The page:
Having spent more than thirteen years as a San Francisco firefighter, Caroline Paul is known for her love of adventure. After her beloved cat went missing, Caroline soon learned that her feline companion had an adventurous side as well. Her newest novel, Lost Cat: A True Story of Love, Desperation, and GPS Technology, recounts her quest to discover who her mysterious kitty, Tibia, really was. The novel is set to be released on April 9, 2013.
Here’s our interview with author Caroline Paul:
Have you always been a cat lover?
My very first pet was a Persian cat named Venus. I was five years old. Quickly our household took on dogs, horses, chickens, and more cats. We even had to cows for a while. I love all animals, but Venus was the first to open my heart.
Your cat Tibia was gone for weeks, that’s a long time for a worried pet owner! Did you always have hope he would come back home?
Tibia was gone for five and a half weeks, which is a very long time. Part of me lost hope – the rational part – but the crazy cat-loving part never did. During our search for him we heard so many stories of cats who returned after months or even years.
I advise people to call for their lost cat at night when things are quiet – cats do respond to their names and the sound of your voice. Lost Cats – unlike dogs, who tend to bolt – are often hiding nearby. Also, get your cats’ microchipped. It would not have helped in our situation, but there are many stories of successful reunions because the microchip held the owners address.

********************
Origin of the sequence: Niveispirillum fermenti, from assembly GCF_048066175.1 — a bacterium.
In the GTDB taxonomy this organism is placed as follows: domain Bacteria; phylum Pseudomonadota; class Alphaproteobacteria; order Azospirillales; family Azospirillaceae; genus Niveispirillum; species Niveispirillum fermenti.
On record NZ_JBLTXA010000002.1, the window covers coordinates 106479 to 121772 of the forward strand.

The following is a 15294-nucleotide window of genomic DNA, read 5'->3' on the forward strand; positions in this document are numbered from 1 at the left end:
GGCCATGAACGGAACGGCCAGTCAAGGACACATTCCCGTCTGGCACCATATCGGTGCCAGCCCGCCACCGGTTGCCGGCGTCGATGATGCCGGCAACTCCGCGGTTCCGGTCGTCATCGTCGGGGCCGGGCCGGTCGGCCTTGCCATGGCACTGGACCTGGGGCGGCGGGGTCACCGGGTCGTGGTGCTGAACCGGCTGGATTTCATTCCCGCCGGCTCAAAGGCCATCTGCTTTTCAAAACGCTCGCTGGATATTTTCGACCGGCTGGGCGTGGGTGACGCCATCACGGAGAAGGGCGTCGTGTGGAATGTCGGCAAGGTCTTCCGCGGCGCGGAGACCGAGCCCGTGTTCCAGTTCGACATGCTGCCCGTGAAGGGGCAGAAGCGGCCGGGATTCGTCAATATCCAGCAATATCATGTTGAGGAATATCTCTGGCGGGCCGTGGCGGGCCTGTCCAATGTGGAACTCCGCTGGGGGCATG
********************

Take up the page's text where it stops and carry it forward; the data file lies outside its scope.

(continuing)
Is there a message in your book that you want your readers to grasp?
My assessment of Tibia was that he was shy and anxious, comfortable only when he was near home, happy only when he was with me. How wrong I was. It turned out he was a swashbuckling adventurer with a secret life!
You think your cat just sleeps? I thought so too, but that’s not what the GPS told us. The message of the book is that we humans really don’t know our beloved pets, as much as we are certain we do. In fact, we can never know anyone, human or animal, as much as we hope. This book is about my attempts – often ridiculous – to understand my relationship with Tibia and my denial when it came to aspects I didn’t want to accept. I learn that relationships, even ones with our cats, can’t be controlled; they’re full of chaos and uncertainty. That’s probably good, or we’d never learn to grow in our lives.
What made you decide to include illustrations in the book?
This is Wendy’s memoir too, as she lived the adventure with me, and she’s an illustrator, so what better way to make the book from both of us. The illustrations perfectly mirror the tone of the book – lighthearted, but also poignant.
Reviews so far have described your book as “hilarious and moving”, as well as “funny, nutty and heartwarming.” How would those around you describe your sense of humor?
What sense of humor? We cat people take our love of cats very seriously.
You can purchase your own copy of the book here: http://www.lostcatbook.com/, available April 9th, 2013. Enjoy!